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either present or anticipated—if the True is something higher than past, present, or future facts—if the Beautiful is something more than a generalization from pleasing individual sensations—if the Just and the Right involve inquiries far above those endless logomachies, and questions of casuistry, which form the main features of modern ethics—if the State is a reality transcending a present aggregation of flowing and perishing individuals—if Law is a spiritual power distinct from the muscular force of a majority of present wills--if God is something more than gravitation, or the eternal development of a physical fate, which is only another name for an eternal succession of inexplicable phenomena—if there is a real foundation for the moral and religious, as distinct from, and not embraced in, the natural, or, in other words, if penalty and retribution are terms of far more solemn import than the modern jargon about physical consequences then surely is it high time that there should be some disturbance of this placid taking for granted of the opposing views; then surely should Plato be studied, if for no other purpose, as a matter of curiosity, to see if there may not possibly be some other philosophy than this noisy Baconianism, about which there is kept up such an everlasting din, or that still more noisy, because more empty, transcendentalism, which some would present as its only antidote. In place of all this, we want the clear, simple, common sense philosophy of Plato, commending itself, when rightly understood, to all the kolvai Évvocal, or universal ideas of the race, in distinction from that miscalled common sense which is only the manufactured public opinion of the moment, a philosophy most religious—most speculative, and yet most practical-most childlike in its primeval simpli
city, and yet most profound. We speak with confidence on this point. The young man who is an enthusiastic student of Plato can never be a sciolist in regard to education, a quack in literature, a demagogue in politics, or an infidel in religion.
Our main object, then, is to recommend this noble philosopher to the present generation of educated young men, especially to our theologians. The present work by no means professes to set forth his system as a whole, but merely to present some of its attractive points, to allure other minds among us to a more thorough examination. The main doctrine of ideas, although alluded to in almost every dissertation, is not discussed under its own title, because we had formed the design, if permitted to accomplish it, and if the present work should be acceptable to the public, of treating it by itself in an examination of another of the most interesting of the Platonic dialogues.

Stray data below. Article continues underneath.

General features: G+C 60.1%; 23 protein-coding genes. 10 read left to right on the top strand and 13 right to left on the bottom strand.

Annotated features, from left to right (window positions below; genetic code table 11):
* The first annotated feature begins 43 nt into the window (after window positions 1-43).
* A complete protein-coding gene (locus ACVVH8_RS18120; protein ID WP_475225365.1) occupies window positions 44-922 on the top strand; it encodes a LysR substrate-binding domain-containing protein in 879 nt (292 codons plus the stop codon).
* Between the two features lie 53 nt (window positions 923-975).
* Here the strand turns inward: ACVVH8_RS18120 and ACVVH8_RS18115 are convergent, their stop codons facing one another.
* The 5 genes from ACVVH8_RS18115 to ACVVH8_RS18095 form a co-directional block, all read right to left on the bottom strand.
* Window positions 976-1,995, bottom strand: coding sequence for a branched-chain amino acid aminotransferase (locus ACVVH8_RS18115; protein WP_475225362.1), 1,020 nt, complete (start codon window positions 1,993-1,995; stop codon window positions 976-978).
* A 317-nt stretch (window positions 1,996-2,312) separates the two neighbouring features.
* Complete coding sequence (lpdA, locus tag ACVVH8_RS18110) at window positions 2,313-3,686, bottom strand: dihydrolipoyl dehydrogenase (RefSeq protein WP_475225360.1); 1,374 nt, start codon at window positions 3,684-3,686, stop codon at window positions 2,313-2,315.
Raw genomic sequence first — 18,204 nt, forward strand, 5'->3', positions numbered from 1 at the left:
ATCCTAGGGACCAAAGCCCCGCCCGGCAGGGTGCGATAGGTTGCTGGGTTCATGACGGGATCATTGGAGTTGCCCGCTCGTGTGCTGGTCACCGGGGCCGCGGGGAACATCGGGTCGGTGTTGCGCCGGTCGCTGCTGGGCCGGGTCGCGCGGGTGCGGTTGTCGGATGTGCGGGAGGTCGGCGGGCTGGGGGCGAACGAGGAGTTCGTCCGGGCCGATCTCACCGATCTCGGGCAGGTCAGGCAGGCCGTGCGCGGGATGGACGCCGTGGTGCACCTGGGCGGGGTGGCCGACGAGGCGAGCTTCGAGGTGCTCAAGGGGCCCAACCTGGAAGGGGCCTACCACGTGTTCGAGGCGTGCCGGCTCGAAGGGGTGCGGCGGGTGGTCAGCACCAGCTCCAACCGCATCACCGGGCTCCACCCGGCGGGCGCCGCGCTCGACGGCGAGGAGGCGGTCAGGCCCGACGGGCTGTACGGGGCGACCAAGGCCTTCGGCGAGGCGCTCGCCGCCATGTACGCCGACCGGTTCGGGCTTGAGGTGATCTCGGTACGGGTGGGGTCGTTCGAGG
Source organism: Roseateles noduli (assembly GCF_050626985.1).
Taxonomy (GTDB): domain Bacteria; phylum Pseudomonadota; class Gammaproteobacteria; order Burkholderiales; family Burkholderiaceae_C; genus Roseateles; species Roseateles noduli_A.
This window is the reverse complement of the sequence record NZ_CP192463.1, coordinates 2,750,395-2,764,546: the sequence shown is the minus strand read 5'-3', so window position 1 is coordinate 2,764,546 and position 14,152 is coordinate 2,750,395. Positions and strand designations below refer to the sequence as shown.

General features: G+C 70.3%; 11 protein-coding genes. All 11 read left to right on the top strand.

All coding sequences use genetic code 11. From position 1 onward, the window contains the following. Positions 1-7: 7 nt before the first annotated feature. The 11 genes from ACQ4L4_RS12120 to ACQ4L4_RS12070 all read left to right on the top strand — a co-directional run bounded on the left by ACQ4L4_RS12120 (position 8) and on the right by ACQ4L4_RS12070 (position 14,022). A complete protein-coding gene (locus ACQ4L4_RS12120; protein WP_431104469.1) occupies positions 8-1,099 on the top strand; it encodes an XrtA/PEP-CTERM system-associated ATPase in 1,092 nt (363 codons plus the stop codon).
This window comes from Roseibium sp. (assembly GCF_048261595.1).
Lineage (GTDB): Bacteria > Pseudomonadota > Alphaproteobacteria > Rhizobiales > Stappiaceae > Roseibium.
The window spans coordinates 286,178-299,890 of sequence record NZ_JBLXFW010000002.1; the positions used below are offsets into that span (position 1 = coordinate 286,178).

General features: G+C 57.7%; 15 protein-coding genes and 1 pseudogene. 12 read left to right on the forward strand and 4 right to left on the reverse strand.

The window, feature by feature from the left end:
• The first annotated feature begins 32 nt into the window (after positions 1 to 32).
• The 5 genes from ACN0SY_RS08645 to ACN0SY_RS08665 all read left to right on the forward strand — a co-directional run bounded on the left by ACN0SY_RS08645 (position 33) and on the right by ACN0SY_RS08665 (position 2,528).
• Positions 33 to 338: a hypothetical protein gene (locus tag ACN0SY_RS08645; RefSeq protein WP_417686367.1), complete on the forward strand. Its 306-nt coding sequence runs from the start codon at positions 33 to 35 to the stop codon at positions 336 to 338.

We conclude with the remark that, in a moral and practical, as well as in a speculative point of view, the particular subject of the dialogue selected has some claim to attention. He who thinks most deeply, and has the most intimate acquaintance with human nature, as exhibited in his own heart, will be the most apt to resolve all unbelief into Atheism. Especially will this be the case at a time when physical science, in league with a subtle pantheism, is everywhere substituting its jargon of laws, and elements, and nebular star-dust, and vital forces, and magnetic fluids, for the recognition of a personal God, and an ever wakeful, ever energizing special providence. Theism, we admit, is everywhere the avowed creed, but it wants life. It is too much of a mere philosophy. There
are times when the bare thought that God is, comes home to the soul with a power and a flash of light which gives a new illumination, and a more vivid interest to every other moral truth. It is on such occasions the conviction is felt that all unbelief is Atheism, or an acknowledgment of a mere natural power clothed with no moral attributes, and giving rise to no moral sanctions. We want vividness given to the great idea of God as a judge, a moral governor, a special superintendent of the world and all its movements, the head of a moral system, to which the machinery of natural laws serves but as the temporary scaffolding, to be continued, changed, replaced, or finally removed, when the great ends for which alone it was designed shall have been accomplished. Just as such an idea of God is strong and clear, so will be a conviction of sin, so will be a sense of the need of expiation, so will be a belief in a personal Redeemer, and so will follow in its train an assurance of all the solemn verities of the Christian faith, so strong and deep, that no boastful pretension of that science which makes the natural the foundation of the moral, and no stumbling-blocks in the letter of the Bible will for a moment yield it any disquietude. There is a want of such a faith, as is shown by the feverish anxiety in respect to the discoveries of science, and the results of the agitations of the social and political world. This timid unbelief, when called by its true name, is Atheism. The next great battle-ground of infidelity will not be the Scriptures. What faith there may remain will be summoned to defend the very being of a God, the great truth involving every other moral and religious truth-the primal truth, that HE IS, and that he is the rewarder of all who diligently seek him.